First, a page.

Michael Totten speaks to Giulio Meotti....
An important new book...
Encounter Books recently published Italian journalist Giulio Meotti’s gut wrenching book A New Shoah: The Untold Story of Israel’s Victims of Terrorism. At first glance I thought his title might be over-the-top. Orders of magnitude more people were murdered in the Shoah—the Nazi Holocaust—than by terrorists in Israel, but that isn’t the point. What Israel’s victims of terrorism have in common with the victims of the Nazi genocide is that they were Jews who were murdered for being Jews.
Why else, after all, would a suicide bomber explode himself at Café Hillel in Jerusalem rather than at a military checkpoint in the West Bank or Gaza? Why else would Hamas fire rockets at kindergartens in Sderot instead of at army bases? And why else would Hezbollah lionize Samir Kuntar, a man who murdered a four year old girl by placing her head on a rock and smashing her skull with the butt of his rifle? And why would Hezbollah go all the way to Buenos Aires, Argentina, to blow up a Jewish community center with a truck bomb?
Meotti’s book is grim, but somebody needed to write it, and he’s the person who did. He and I spoke a few days ago.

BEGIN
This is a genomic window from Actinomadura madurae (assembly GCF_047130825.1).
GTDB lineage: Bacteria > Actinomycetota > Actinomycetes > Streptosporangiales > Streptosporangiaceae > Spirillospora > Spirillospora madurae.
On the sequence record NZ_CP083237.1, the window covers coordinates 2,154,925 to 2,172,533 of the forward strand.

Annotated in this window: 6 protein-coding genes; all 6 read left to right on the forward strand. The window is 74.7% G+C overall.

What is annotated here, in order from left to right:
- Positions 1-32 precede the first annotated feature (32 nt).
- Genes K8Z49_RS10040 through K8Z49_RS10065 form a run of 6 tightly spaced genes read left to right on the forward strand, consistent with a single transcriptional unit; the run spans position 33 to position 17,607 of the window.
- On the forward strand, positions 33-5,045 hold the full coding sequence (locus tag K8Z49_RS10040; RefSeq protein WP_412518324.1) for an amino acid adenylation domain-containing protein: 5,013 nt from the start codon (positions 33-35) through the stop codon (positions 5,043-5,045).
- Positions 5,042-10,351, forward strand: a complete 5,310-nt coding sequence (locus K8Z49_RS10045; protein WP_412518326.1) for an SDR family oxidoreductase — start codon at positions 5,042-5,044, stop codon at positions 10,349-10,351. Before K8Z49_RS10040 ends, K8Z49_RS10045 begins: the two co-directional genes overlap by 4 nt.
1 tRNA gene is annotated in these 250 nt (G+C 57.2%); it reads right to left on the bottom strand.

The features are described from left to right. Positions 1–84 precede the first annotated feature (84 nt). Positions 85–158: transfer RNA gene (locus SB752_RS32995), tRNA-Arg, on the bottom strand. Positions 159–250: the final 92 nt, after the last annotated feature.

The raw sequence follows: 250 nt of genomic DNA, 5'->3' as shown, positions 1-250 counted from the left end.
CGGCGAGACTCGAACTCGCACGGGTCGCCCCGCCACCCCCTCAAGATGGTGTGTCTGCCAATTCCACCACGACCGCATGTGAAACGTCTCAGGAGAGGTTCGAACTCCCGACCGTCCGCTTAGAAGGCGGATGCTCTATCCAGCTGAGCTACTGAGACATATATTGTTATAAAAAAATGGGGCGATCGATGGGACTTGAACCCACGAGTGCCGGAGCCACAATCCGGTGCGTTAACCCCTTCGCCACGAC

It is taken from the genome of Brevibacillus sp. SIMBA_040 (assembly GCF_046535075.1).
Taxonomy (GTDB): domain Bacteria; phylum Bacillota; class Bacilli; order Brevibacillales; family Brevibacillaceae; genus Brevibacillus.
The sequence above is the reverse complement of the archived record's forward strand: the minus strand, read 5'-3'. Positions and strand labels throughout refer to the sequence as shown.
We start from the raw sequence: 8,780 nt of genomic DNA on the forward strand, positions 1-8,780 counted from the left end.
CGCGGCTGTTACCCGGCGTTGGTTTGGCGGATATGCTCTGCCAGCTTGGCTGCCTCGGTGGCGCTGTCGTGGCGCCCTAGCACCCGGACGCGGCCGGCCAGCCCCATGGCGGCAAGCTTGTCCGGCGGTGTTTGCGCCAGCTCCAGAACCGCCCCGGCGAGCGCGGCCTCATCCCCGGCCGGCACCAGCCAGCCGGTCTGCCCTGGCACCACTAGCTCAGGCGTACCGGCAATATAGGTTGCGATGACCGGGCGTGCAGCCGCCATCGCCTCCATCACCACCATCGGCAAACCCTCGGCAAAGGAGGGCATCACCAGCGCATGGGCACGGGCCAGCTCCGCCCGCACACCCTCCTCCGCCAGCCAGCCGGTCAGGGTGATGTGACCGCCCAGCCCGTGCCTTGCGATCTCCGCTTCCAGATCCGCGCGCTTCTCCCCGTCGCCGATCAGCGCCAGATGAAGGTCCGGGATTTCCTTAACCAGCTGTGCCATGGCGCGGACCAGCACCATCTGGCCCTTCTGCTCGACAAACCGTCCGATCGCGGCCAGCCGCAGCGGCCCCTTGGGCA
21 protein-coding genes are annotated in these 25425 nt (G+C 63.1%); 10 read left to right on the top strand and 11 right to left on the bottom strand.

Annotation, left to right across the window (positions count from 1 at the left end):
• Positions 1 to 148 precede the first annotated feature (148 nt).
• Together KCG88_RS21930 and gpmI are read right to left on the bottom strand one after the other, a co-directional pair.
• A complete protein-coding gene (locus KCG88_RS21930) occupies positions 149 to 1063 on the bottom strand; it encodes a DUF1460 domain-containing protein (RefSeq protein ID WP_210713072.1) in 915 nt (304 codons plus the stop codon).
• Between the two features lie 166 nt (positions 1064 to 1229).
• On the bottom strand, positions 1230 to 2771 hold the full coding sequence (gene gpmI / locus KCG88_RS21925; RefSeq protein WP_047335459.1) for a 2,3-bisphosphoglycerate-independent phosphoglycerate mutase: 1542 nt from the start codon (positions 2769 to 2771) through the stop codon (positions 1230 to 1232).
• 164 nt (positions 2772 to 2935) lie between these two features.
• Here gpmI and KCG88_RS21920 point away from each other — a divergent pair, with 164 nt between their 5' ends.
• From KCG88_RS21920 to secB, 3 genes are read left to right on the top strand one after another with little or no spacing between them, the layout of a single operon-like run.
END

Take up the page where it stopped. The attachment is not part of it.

MJT: So tell us why you wrote this book.
Giulio Meotti: What’s the difference between a Western democracy, such as France or the United States, and Israel’s democracy? It’s not the start-up nation, the job opportunities, the scientific progress, or the number of Nobel laureates. The most important difference between Israel and the other Western countries lies in the young men and women killed for what they are: Israelis living as free human beings in their historical homeland.
The Jewish state is the only member of the United Nations condemned to death. Its existence is the only one widely considered temporary by a large number of countries in the world. In 2003 I decided to investigate the great black hole that in the last fifteen years has snuffed out thousands of lives, Jews killed because they are Jews.
The book is the result of many years of research inside the painful heart and soul of Israel. There were no books devoted to this single dramatic question. I give a voice to dozens of families and survivors of terrorism who have been neglected by an arrogant media industry. I think the blood spilled by terrorism is the most precious and fragile story that Israel has today, a story that even Israeli writers have neglected.
MJT: Let’s talk about your title. Some potential readers might think comparing Israel’s victims of terrorism to the Jewish victims of the Holocaust is a bit much, not least because the scale is so different in size. I thought so myself at first, though that feeling went away by about page 8 or 9. Perhaps you could say something about it for those who haven’t read to page 8 or 9.